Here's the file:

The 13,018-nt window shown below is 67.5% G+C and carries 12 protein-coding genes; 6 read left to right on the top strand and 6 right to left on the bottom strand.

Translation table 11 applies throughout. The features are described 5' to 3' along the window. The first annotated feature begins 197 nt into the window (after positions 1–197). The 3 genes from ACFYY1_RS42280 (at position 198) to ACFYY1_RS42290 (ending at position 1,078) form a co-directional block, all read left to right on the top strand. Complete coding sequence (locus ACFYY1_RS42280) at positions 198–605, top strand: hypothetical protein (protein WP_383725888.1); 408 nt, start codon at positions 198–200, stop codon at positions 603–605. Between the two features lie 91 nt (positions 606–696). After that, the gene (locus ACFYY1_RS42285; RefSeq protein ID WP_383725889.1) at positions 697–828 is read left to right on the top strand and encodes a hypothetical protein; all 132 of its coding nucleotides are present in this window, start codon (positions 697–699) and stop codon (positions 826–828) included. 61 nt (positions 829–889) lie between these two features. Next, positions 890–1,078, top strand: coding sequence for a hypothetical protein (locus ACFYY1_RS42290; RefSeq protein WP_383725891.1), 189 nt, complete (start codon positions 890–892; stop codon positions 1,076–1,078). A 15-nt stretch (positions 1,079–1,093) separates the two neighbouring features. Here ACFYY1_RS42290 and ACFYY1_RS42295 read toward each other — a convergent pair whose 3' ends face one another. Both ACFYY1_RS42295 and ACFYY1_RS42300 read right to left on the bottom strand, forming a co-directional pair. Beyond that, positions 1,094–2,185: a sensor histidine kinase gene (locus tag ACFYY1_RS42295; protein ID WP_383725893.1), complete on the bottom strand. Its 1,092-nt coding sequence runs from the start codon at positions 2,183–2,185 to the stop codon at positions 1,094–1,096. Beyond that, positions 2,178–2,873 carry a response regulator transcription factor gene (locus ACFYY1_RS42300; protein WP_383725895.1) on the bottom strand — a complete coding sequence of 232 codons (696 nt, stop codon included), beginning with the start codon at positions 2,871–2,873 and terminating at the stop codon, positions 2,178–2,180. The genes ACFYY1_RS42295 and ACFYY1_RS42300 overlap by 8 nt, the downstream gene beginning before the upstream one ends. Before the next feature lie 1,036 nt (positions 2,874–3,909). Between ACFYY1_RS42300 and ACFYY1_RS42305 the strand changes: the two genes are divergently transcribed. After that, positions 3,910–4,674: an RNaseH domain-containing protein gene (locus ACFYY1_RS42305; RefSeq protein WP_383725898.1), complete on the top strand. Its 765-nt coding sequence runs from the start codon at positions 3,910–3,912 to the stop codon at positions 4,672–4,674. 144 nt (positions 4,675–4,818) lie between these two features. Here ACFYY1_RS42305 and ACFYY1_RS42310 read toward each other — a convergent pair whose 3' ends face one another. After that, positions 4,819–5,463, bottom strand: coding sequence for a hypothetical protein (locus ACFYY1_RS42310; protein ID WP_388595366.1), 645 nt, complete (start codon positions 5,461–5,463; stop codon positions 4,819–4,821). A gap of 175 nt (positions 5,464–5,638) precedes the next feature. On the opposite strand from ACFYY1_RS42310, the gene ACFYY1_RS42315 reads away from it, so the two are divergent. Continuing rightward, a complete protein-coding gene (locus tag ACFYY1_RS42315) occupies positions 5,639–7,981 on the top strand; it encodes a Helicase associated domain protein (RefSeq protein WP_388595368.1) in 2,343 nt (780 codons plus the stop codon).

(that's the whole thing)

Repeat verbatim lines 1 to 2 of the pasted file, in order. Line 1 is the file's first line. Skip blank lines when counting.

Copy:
The 13,018-nt window shown below is 67.5% G+C and carries 12 protein-coding genes; 6 read left to right on the top strand and 6 right to left on the bottom strand.

Translation table 11 applies throughout. The features are described 5' to 3' along the window. The first annotated feature begins 197 nt into the window (after positions 1–197). The 3 genes from ACFYY1_RS42280 (at position 198) to ACFYY1_RS42290 (ending at position 1,078) form a co-directional block, all read left to right on the top strand. Complete coding sequence (locus ACFYY1_RS42280) at positions 198–605, top strand: hypothetical protein (protein WP_383725888.1); 408 nt, start codon at positions 198–200, stop codon at positions 603–605. Between the two features lie 91 nt (positions 606–696). After that, the gene (locus ACFYY1_RS42285; RefSeq protein ID WP_383725889.1) at positions 697–828 is read left to right on the top strand and encodes a hypothetical protein; all 132 of its coding nucleotides are present in this window, start codon (positions 697–699) and stop codon (positions 826–828) included. 61 nt (positions 829–889) lie between these two features. Next, positions 890–1,078, top strand: coding sequence for a hypothetical protein (locus ACFYY1_RS42290; RefSeq protein WP_383725891.1), 189 nt, complete (start codon positions 890–892; stop codon positions 1,076–1,078). A 15-nt stretch (positions 1,079–1,093) separates the two neighbouring features. Here ACFYY1_RS42290 and ACFYY1_RS42295 read toward each other — a convergent pair whose 3' ends face one another. Both ACFYY1_RS42295 and ACFYY1_RS42300 read right to left on the bottom strand, forming a co-directional pair. Beyond that, positions 1,094–2,185: a sensor histidine kinase gene (locus tag ACFYY1_RS42295; protein ID WP_383725893.1), complete on the bottom strand. Its 1,092-nt coding sequence runs from the start codon at positions 2,183–2,185 to the stop codon at positions 1,094–1,096. Beyond that, positions 2,178–2,873 carry a response regulator transcription factor gene (locus ACFYY1_RS42300; protein WP_383725895.1) on the bottom strand — a complete coding sequence of 232 codons (696 nt, stop codon included), beginning with the start codon at positions 2,871–2,873 and terminating at the stop codon, positions 2,178–2,180. The genes ACFYY1_RS42295 and ACFYY1_RS42300 overlap by 8 nt, the downstream gene beginning before the upstream one ends. Before the next feature lie 1,036 nt (positions 2,874–3,909). Between ACFYY1_RS42300 and ACFYY1_RS42305 the strand changes: the two genes are divergently transcribed. After that, positions 3,910–4,674: an RNaseH domain-containing protein gene (locus ACFYY1_RS42305; RefSeq protein WP_383725898.1), complete on the top strand. Its 765-nt coding sequence runs from the start codon at positions 3,910–3,912 to the stop codon at positions 4,672–4,674. 144 nt (positions 4,675–4,818) lie between these two features. Here ACFYY1_RS42305 and ACFYY1_RS42310 read toward each other — a convergent pair whose 3' ends face one another. After that, positions 4,819–5,463, bottom strand: coding sequence for a hypothetical protein (locus ACFYY1_RS42310; protein ID WP_388595366.1), 645 nt, complete (start codon positions 5,461–5,463; stop codon positions 4,819–4,821). A gap of 175 nt (positions 5,464–5,638) precedes the next feature. On the opposite strand from ACFYY1_RS42310, the gene ACFYY1_RS42315 reads away from it, so the two are divergent. Continuing rightward, a complete protein-coding gene (locus tag ACFYY1_RS42315) occupies positions 5,639–7,981 on the top strand; it encodes a Helicase associated domain protein (RefSeq protein WP_388595368.1) in 2,343 nt (780 codons plus the stop codon).